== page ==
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LIKE ME: A Visual Spectacle That Doesn’t Need You To Like It

Like Me is a visual spectacle that delves into the dark underbelly of social media, showing the lengths that people will go to in order to feel accepted on the internet.

LIKE ME: A Visual Spectacle That Doesn't Need You To Like It

At the end of Like Me, I felt as if I had awoken from a feverish dream. It was as if the contents of all my angsty deleted social media pages had been revived and used to fuel nightmares. Was the point to open my eyes to the ugly side of social media that we all knows exists? In a society obsessed with achieving fame by any means necessary, Like Me is the best at portraying the worst.

Millennial Madness Sparked by the Internet

If you want to make a splash with your directorial debut, Robert Mockler shows you how to do it. From beginning to end, Like Me is a disturbingly gorgeous view into the world of Kiya (Addison Timlin) – a sociopath with a social media obsession. Always armed with a camera, Kiya’s life revolves around her image online.

LIKE ME: A Visual Spectacle That Doesn't Need You To Like It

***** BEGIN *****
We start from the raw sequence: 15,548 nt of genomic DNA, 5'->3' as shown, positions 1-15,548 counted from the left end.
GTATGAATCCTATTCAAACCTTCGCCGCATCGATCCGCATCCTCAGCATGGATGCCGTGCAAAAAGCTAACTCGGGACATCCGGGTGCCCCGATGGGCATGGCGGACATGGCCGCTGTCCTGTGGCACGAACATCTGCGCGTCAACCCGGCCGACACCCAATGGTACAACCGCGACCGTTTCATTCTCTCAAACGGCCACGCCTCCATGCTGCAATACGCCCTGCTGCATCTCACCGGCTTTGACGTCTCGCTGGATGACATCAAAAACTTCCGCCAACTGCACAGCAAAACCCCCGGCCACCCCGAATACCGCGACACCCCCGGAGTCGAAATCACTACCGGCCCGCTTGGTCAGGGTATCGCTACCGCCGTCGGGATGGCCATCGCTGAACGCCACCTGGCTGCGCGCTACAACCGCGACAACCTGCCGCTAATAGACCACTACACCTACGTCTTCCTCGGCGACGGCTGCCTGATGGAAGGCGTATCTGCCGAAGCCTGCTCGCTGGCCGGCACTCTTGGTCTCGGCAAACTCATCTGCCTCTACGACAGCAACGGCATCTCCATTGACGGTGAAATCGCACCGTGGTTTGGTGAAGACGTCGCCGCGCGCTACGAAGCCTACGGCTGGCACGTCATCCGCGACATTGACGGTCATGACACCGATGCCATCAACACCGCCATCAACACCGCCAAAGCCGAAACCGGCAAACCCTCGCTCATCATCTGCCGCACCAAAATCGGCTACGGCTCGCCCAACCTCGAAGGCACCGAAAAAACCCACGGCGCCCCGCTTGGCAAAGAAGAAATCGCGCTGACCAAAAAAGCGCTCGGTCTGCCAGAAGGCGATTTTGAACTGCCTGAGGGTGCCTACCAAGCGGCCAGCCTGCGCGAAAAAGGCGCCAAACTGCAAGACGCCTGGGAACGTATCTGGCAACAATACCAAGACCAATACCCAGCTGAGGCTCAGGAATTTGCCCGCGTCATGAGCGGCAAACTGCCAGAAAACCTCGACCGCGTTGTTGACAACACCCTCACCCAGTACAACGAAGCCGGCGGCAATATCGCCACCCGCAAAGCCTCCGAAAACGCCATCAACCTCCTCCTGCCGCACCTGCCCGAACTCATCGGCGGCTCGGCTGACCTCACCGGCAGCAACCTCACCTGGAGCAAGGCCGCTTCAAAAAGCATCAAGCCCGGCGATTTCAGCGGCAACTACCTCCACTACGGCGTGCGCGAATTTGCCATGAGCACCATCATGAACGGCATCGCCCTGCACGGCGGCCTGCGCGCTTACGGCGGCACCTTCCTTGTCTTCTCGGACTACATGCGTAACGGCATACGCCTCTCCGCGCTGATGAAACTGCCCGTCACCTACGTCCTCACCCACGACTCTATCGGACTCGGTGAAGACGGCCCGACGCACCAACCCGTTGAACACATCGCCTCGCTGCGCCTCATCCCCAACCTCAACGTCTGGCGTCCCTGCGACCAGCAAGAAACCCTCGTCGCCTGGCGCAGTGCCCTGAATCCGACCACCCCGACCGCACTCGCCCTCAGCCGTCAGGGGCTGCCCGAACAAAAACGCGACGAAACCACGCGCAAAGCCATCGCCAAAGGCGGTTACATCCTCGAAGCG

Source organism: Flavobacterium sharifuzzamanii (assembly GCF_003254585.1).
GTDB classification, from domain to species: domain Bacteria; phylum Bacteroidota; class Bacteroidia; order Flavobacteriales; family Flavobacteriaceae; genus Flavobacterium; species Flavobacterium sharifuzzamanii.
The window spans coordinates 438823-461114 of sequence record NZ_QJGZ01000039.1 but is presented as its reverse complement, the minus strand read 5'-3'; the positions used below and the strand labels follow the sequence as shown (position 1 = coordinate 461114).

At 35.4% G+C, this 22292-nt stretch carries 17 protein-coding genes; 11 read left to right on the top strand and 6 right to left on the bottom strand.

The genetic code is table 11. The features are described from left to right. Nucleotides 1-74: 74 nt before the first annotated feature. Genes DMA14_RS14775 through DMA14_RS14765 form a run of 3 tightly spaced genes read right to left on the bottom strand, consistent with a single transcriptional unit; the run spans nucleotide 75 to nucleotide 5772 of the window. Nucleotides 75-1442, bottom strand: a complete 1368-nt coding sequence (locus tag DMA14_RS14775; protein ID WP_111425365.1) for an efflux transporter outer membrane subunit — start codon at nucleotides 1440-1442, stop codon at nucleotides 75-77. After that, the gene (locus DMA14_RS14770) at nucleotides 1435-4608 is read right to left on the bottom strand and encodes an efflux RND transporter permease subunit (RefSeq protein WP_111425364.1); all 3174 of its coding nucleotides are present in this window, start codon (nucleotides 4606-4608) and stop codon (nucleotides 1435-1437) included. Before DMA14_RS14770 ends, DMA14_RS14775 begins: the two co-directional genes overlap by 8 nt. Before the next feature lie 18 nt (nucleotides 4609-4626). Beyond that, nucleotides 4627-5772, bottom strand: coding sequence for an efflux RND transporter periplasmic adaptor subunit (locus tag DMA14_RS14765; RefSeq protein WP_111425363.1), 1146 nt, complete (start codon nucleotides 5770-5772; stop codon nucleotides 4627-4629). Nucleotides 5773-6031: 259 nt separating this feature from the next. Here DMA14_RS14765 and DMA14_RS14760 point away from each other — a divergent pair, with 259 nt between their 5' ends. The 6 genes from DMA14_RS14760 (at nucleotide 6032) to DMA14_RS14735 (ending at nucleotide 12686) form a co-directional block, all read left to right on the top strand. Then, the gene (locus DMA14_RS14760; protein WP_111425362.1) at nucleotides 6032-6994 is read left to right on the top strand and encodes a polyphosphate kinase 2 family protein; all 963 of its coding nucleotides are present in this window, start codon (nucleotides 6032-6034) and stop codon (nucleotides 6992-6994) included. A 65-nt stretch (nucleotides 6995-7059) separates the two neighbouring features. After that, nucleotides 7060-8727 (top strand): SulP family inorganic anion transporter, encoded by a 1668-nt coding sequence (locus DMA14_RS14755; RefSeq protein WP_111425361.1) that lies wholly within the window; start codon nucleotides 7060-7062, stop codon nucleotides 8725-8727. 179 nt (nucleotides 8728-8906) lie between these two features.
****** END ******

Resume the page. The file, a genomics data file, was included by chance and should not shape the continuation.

source: Kino Lorber

There are plenty of ways to gain internet stardom, but Kiya decides to go on a crime spree. From the beginning, the audience is told that Kiya isn’t normal. In fact, Kiya is deranged. In her first act of crime, she terrorizes a clerk in a convenience store (Jeremy Gardner). While she is recording, the clerk tries to appease her sick game by acting silly for the camera. Masked, she remains silent. As she places a gun to his head and he begins to cry in fear, Kiya finally begins to laugh.

The following morning, Kiya checks her social media accounts. Her video has gone viral with over a million views. Her video sparks hundreds of reaction videos – ranging from amusement to absolute disgust. One of the reactions comes from Burt (Ian Nelson), another sociopath revolted by Kiya and her followers. Burt’s venomous message only inspires Kiya to outdo her first video. Her next string of videos feature Marshall (Larry Fessenden), the owner of the hotel she visits. Marshall, lured by Kiya’s attractiveness, is used as a toy in her nausea-inducing quest for notoriety.